New method of detecting illnesses including coronavirus and cystic fibrosis

New method of detecting illnesses including coronavirus and cystic fibrosis
Illustration shows the marriage of DNA nanotechnology and bioelectronics. Credit: EatFishDesign

A new and quicker method of diagnosing diseases in patients has been created by researchers at the University of Leeds.

The team has developed a system of examining individual molecules to detect the presence of in blood.

The molecules—known as biomarkers—are currently collected in their billions—if not trillions—in order to create a detectable signal of a disease.

The new system, which has already been used to detect a protein linked to cystic fibrosis, can compile a detectable signal from just a few biomarkers, and can be done in just a few minutes.

Although in its , the new process could, in theory, speed up coronavirus testing and provide accurate results.

Dr. Mukhil Raveendran, the lead researcher of the project said: "One of the main advantages is the minimal sample needed.

"We are able to isolate individual molecules from small samples to identify specific illnesses. The process is very quick, and takes just minutes to provide results."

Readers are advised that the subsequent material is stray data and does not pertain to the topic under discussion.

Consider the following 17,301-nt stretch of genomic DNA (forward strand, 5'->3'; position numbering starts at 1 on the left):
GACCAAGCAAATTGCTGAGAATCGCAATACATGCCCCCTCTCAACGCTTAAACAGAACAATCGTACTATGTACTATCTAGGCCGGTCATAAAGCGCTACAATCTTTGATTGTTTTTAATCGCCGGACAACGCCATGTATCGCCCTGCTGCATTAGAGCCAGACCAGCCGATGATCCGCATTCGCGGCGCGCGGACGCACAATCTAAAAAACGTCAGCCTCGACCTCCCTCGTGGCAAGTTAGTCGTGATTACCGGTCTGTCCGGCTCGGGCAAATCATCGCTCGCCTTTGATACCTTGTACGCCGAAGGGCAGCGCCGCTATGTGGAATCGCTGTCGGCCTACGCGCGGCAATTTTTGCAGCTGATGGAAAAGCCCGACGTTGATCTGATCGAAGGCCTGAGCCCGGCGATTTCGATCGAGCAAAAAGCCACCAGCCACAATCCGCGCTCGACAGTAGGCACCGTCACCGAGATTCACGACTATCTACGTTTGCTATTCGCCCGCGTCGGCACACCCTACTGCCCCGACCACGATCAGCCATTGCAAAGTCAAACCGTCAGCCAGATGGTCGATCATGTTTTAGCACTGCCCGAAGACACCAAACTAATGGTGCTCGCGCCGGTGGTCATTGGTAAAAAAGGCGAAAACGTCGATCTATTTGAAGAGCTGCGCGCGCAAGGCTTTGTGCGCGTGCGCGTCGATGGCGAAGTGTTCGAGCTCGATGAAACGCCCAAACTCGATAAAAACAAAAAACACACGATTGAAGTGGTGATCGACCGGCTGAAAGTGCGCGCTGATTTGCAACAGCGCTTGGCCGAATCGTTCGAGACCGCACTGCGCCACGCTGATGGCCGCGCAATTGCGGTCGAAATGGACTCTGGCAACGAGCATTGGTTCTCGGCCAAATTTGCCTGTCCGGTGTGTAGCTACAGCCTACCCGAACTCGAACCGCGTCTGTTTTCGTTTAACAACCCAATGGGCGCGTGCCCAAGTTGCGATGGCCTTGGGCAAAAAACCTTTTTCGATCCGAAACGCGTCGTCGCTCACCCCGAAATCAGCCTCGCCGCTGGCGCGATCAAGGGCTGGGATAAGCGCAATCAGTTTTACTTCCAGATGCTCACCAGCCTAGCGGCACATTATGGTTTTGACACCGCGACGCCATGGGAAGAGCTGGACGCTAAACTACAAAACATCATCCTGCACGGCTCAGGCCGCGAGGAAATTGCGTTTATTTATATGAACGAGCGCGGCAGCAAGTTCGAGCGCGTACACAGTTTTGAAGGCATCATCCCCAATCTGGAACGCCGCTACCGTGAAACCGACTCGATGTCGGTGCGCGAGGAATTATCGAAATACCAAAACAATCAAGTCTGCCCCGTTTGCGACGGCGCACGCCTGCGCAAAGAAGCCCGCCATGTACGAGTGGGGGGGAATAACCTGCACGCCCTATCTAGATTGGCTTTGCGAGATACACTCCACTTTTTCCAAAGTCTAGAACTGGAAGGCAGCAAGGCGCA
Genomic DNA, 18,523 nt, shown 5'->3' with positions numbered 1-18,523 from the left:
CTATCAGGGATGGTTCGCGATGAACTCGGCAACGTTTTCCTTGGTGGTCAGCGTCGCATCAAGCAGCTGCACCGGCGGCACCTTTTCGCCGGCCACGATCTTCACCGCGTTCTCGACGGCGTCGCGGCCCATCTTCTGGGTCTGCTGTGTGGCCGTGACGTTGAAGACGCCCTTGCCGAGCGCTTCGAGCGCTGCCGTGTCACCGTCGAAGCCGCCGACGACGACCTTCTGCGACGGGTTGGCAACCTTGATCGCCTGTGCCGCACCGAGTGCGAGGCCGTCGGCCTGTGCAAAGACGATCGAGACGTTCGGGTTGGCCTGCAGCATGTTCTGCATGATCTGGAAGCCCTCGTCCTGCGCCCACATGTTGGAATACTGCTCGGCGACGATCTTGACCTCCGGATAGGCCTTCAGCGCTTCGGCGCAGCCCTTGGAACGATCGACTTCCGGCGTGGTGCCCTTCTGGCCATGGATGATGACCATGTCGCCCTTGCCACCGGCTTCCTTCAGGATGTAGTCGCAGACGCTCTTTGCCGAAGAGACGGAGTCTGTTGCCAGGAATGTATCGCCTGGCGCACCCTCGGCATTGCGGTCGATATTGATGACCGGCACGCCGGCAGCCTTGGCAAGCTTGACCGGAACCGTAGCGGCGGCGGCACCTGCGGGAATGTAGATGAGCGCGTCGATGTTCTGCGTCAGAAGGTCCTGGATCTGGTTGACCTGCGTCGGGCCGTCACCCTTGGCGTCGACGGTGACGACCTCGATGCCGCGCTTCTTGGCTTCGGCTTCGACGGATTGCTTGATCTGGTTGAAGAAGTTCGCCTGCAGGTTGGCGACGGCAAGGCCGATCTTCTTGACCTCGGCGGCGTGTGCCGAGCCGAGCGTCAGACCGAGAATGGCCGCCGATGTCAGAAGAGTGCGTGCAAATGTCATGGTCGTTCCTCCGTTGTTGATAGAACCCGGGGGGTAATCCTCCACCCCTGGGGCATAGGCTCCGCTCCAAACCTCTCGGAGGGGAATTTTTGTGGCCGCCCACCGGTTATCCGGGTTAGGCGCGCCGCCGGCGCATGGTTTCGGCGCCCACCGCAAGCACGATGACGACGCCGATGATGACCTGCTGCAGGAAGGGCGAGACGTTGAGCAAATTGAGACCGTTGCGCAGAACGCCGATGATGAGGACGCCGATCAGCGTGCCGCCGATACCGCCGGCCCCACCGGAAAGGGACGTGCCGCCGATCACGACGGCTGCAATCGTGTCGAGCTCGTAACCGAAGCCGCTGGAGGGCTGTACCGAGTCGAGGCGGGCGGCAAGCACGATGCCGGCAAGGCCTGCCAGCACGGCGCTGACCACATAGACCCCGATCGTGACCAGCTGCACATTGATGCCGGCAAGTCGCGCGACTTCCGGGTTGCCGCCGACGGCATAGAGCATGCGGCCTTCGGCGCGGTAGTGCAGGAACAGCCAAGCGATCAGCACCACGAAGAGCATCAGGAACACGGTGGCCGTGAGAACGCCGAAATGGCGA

The new method involves using DNA origami—a nanoscale technique that involves folding DNA into specific shapes.

The DNA shapes are then used to capture biomarkers, which are indicators of particular diseases.

Dr. Raveendran said: "The captured biomarkers are then read with nanopores and we can do this one molecule at a time.

"By coupling DNA origami and nanopores we are able to quantitatively detect disease biomarkers with single molecule sensitivity."

The group, headed by Professor Christoph Wälti at Leeds' School of Electronic and Electrical Engineering, is working to adapt the technology to enable the detection of a range of illnesses, including coronavirus (COVID-19).

By modifying the DNA origami to capture COVID-19 , the researchers are aiming to detect the proteins that the coronavirus uses to invade human cells.

Dr. Paolo Actis, University Academic Fellow and co-supervisor of the project, said: "We have already demonstrated the detection of an inflammation marker called C-reactive protein (important for the management of many diseases including ) in diluted serum.

"Sensitive detection of biomarkers is important for diagnosis and for disease management. Our read-out is entirely electrical so it can be miniaturized, enabling point-of-care detection."

More information: Mukhil Raveendran et al, Rational design of DNA nanostructures for single molecule biosensing, Nature Communications (2020). DOI: 10.1038/s41467-020-18132-1

Journal information: Nature Communications

Citation: New method of detecting illnesses including coronavirus and cystic fibrosis (2020, September 2) retrieved 21 April 2024 from
This document is subject to copyright. Apart from any fair dealing for the purpose of private study or research, no part may be reproduced without the written permission. The content is provided for information purposes only.

Explore further

Early disease diagnosis could be dramatically improved with new detection system


Feedback to editors